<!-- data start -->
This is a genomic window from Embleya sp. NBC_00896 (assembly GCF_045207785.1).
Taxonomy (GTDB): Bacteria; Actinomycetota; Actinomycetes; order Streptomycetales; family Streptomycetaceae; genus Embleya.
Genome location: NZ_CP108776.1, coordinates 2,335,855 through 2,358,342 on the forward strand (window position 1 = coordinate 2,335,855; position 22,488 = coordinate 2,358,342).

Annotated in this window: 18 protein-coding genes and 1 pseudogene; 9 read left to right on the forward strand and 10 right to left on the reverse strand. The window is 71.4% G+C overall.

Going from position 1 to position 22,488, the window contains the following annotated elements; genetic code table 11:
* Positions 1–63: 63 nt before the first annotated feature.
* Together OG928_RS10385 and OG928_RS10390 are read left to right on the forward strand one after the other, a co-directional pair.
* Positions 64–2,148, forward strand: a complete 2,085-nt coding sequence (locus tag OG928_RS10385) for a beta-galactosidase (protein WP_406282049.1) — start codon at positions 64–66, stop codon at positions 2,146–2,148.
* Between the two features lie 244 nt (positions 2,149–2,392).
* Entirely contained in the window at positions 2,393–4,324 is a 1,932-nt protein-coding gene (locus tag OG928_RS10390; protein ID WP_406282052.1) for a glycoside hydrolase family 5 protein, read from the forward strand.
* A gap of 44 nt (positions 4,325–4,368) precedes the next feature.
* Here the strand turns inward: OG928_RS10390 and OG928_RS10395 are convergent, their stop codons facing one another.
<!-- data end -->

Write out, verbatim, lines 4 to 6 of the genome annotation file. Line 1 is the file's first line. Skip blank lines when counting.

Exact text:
Annotated in this window: 18 protein-coding genes and 1 pseudogene; 9 read left to right on the forward strand and 10 right to left on the reverse strand. The window is 71.4% G+C overall.

Going from position 1 to position 22,488, the window contains the following annotated elements; genetic code table 11:
* Positions 1–63: 63 nt before the first annotated feature.